leaders have a unique opportunity to advance the profession, as well as improving
the diagnosis of COVID-19 and the health of patients.
As standard masks are used they collect exhaled airborne pathogens that remain living in the masks’ fibers, rendering them infectious when handled
Surgical-style facial masks harbor a secret—viruses that could be infectious to the people wearing them. However, masks can become effective virus killers as well. At least that’s what researchers at the University of Alberta (UAlberta) in Edmonton, Canada, have concluded.
If true, such a re-engineered mask could protect clinical laboratory workers from exposure to infectious diseases, such as, SARS (Severe Acute Respiratory Syndrome), MERS (Middle East Respiratory Syndrome), and Swine Influenza.
“Surgical masks were originally designed to protect the wearer from infectious droplets in clinical settings, but it doesn’t help much to prevent the spread of respiratory diseases such as SARS or MERS or influenza,” Hyo-Jick Choi, PhD, Assistant Professor in UAlberta’s Department of Chemical and Materials Engineering, noted in a press release.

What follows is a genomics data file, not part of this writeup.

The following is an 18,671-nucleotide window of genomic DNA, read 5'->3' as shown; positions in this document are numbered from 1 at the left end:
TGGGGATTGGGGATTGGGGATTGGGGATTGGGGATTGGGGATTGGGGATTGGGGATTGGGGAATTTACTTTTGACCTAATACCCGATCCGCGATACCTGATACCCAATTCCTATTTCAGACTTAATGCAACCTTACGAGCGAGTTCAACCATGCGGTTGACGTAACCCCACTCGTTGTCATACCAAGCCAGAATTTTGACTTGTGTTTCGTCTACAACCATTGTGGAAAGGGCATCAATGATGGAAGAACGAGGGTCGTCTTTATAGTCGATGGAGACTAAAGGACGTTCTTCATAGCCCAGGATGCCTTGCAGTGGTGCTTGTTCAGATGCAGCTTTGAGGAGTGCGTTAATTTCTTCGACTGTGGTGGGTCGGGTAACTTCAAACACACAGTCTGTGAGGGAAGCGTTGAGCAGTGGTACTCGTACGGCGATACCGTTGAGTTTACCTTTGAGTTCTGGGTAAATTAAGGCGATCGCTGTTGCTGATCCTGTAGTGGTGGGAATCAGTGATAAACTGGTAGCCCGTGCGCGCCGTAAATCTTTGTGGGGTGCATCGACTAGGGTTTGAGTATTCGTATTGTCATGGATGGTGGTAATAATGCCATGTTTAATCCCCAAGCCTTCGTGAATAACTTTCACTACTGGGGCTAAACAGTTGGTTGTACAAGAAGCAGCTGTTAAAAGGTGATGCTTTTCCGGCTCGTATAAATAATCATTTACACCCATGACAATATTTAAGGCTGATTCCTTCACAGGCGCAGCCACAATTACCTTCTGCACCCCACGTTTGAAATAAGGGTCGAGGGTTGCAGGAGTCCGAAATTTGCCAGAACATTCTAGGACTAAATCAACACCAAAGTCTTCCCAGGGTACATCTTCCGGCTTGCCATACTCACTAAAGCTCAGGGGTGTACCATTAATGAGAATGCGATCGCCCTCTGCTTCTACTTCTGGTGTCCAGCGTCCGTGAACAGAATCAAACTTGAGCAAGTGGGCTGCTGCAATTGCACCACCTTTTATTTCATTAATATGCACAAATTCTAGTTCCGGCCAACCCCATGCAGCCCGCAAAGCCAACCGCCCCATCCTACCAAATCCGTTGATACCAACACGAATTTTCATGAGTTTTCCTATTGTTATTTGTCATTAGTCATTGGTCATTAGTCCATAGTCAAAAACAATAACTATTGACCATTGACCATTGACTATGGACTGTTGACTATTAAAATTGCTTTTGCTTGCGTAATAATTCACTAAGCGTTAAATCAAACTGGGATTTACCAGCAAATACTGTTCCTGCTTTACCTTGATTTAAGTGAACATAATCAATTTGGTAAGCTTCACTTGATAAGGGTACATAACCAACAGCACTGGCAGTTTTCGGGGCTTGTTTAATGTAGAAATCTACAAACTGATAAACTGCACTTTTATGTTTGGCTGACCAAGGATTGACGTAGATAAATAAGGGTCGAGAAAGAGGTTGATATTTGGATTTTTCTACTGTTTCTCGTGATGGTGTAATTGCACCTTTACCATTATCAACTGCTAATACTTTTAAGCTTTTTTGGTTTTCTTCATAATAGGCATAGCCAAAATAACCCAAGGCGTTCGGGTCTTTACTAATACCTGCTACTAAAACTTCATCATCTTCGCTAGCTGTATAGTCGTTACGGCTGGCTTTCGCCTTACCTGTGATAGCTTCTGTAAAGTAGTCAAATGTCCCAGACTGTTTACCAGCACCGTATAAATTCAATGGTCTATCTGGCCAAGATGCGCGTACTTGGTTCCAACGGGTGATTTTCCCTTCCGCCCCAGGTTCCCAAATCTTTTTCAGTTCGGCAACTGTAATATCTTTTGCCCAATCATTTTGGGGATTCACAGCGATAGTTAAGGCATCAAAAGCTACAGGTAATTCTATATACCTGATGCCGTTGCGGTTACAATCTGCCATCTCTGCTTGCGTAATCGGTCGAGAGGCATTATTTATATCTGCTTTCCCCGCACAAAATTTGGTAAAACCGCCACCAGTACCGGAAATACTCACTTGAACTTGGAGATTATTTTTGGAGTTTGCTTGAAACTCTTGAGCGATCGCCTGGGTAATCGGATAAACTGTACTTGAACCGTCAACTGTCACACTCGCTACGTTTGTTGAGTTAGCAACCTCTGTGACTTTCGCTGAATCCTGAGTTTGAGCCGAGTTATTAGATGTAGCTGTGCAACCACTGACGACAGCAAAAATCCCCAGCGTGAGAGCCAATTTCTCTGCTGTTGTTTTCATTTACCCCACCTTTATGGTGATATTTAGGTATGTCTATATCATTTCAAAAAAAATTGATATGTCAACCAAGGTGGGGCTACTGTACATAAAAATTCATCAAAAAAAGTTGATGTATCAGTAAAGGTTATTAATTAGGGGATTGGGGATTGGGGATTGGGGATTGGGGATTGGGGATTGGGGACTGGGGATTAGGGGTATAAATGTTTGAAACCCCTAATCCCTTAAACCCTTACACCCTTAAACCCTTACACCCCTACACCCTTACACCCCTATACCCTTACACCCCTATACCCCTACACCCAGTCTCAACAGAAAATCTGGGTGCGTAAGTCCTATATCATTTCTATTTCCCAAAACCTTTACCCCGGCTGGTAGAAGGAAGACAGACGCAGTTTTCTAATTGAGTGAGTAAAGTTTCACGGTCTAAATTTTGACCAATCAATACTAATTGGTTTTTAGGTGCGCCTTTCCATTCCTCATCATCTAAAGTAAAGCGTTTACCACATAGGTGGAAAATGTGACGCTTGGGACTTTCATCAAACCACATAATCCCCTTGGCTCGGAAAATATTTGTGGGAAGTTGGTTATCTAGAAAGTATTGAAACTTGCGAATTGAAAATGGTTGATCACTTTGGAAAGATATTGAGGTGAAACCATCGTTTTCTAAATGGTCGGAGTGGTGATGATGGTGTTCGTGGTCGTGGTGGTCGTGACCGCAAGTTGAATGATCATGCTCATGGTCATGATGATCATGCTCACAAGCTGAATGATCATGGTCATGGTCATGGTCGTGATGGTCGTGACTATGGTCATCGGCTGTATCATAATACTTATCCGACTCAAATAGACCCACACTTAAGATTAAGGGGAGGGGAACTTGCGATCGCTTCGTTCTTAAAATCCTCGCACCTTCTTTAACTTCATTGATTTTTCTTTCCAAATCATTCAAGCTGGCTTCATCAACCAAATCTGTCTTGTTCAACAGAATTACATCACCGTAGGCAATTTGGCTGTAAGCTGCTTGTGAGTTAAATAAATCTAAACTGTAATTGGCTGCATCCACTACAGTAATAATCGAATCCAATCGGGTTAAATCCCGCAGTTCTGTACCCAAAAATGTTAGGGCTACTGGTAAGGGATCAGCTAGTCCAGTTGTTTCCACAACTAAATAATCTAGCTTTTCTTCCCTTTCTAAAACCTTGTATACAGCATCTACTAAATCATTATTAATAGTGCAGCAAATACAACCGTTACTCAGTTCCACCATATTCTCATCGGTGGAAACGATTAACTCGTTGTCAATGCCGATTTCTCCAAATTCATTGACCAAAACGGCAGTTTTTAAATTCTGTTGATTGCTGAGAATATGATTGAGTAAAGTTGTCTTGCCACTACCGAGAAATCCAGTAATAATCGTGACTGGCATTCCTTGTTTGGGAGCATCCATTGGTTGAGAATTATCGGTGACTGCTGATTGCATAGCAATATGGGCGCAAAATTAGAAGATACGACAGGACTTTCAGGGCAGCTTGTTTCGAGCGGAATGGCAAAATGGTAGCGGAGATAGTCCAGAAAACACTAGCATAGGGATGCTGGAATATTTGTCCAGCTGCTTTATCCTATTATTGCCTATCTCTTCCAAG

So, Choi developed a mask that effectively traps and kills airborne viruses.
Clinical Laboratory Technicians at Risk from Deadly Infectious Diseases
The global outbreak of SARS in 2003 is a jarring reminder of how infectious diseases impact clinical laboratories, healthcare workers, and patients. To prevent spreading the disease, Canadian-based physicians visited with patients in hotel rooms to keep the virus from reaching their medical offices, medical laboratory couriers were turned away from many doctors’ offices, and hospitals in Toronto ceased elective surgery and non-urgent services, reported The Dark Report—Dark Daily’s sister publication. (See The Dark Report, “SARS Challenges Met with New Technology,” April 14, 2003.)
UAlberta materials engineering professor Hyo-Jick Choi, PhD, (right) and graduate student Ilaria Rubino (left) examine filters treated with a salt solution that kills viruses. Choi and his research team have devised a way to improve the filters in surgical masks, so they can trap and kill airborne pathogens. Clinical laboratory workers will especially benefit from this protection. (Photo and caption copyright: University of Alberta.)
How Current Masks Spread Disease
How do current masks spread infectious disease? According to UAlberta researchers:
A cough or a sneeze transmits airborne pathogens such as influenza in aerosolized droplets;
Virus-laden droplets can be trapped by the mask;
The virus remains infectious and trapped in the mask; and,
Risk of spreading the infection persists as the mask is worn and handled.